No Place for Bullying
Leadership for Schools That Care for Every StudentBook - 2012
Discover the keys to successful bullying prevention!
This book describes the paradigm shifts a school leader needs to create in order to develop and lead a schoolwide bullying prevention program. Anti-bullying efforts often fail because they do not have full support from every school stakeholder, including parents. This accessible book makes it easy to implement the three critical components of effective leadership for bullying prevention:
- The WILL to address the problem
- The SKILL to lead others to help reduce and prevent bullying
- The FOLLOW-THROUGH for ensuring anti-bullying policies are established and sustained
Baker & Taylor
An activity and example filled title provides the tools needed by school leaders to inspire the cultural shift necessary to prevent and counteract bullying in schools and ensure that anti-bullying policies are established and sustained. Original.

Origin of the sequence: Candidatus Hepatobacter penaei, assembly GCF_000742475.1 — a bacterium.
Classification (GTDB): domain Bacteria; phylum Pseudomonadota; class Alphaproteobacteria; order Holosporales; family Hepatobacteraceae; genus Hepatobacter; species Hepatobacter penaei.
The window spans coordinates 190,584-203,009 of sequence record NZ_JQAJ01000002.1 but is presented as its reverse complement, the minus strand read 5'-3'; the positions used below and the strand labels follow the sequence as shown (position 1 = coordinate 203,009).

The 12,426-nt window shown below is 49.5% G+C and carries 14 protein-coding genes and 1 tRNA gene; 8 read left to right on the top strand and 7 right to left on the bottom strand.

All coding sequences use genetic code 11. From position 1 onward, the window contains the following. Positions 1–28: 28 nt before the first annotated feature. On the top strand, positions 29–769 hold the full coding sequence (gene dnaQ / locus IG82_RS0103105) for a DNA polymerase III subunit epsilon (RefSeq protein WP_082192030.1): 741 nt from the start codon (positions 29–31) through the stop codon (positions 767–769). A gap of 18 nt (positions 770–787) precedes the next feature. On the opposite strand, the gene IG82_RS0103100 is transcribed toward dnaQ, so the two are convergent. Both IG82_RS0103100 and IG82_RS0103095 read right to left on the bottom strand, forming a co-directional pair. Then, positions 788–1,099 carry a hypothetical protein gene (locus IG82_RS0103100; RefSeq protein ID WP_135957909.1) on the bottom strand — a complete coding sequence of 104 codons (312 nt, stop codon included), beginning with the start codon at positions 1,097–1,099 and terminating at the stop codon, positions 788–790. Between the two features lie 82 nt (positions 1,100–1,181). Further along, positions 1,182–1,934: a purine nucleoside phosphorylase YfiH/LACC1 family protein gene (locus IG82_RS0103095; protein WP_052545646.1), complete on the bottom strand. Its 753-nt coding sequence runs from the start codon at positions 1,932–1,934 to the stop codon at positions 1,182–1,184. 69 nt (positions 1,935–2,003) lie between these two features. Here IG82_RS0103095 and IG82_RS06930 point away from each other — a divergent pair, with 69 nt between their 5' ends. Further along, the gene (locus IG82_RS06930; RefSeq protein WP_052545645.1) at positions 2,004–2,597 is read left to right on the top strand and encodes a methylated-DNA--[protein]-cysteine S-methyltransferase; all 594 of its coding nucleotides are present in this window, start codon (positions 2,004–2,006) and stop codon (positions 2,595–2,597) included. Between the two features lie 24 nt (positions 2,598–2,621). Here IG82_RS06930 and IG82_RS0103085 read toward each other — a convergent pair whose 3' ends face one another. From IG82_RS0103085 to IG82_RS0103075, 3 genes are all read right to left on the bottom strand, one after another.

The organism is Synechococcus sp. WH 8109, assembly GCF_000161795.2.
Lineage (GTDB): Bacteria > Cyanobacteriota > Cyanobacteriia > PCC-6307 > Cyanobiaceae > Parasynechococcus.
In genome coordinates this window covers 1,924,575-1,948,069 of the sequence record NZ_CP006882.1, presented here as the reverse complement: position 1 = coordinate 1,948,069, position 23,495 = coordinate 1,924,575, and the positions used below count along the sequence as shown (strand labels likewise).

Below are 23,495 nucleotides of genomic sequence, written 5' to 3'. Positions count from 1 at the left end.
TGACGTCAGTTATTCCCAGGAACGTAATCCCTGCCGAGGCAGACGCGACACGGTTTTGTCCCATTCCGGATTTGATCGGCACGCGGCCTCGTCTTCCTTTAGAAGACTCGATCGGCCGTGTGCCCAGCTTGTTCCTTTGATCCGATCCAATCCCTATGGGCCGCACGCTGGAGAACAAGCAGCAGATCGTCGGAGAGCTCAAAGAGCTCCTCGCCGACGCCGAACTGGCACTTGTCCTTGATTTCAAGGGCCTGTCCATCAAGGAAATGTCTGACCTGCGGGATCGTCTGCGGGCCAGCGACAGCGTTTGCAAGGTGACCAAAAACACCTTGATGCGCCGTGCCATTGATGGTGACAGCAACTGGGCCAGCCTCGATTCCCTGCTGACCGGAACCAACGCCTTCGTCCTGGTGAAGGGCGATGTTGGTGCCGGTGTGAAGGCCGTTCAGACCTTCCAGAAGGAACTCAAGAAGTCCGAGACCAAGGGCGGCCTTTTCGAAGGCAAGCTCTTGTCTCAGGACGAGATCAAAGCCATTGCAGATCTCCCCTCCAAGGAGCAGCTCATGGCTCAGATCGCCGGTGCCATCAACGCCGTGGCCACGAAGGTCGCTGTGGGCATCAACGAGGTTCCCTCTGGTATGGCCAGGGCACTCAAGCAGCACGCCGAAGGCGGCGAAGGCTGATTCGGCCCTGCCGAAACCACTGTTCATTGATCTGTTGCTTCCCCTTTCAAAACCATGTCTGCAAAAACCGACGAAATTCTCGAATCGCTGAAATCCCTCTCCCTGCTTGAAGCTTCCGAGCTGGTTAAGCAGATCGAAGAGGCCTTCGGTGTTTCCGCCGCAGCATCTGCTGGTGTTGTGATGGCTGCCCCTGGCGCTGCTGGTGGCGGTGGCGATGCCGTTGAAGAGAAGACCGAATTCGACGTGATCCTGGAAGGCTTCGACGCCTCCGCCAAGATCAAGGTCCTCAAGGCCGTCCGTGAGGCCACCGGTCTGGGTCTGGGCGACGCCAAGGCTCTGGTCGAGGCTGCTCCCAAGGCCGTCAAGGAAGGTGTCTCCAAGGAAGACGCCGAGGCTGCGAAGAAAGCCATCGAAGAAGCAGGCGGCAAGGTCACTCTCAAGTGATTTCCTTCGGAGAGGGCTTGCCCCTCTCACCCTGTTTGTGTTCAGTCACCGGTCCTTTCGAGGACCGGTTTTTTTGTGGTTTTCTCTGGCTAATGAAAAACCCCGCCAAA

Dillon, an educational consultant and former principal who developed a bullying prevention program for school buses, offers a guide for administrators to creating a schoolwide bullying prevention program based on strong leadership. He outlines three key elements: the commitment and determination to make school a safe place; the decisions, strategies, and processes to facilitate change for prevention; and the structures, routines, and protocols to sustain and enhance progress made in prevention. He explains the elusive nature of bullying and the difficulty adults have in seeing, hearing, and understanding it; how prevention requires a moral commitment from staff; how bullying is an adaptive problem requiring an alternative to traditional approaches to school problems; how the concept of mindset can be applied to prevention, and the difference between a criminal justice and educational mindset; and the need to examine how school leaders use their power and authority. He describes possible misdirections of prevention and how to guide the school in the right direction; working with small groups of members of the community; the role of data in decision making; understanding child and human development and how to work with students; an educational approach to empower bystanders; principles for creating the conditions for all members of the community to become leaders; requirements and mandates schools must follow; guidelines for supervising, responding, and intervening in incidents; prevention beyond the school building; and issues related to maintaining efforts. Annotation ©2012 Book News, Inc., Portland, OR (booknews.com)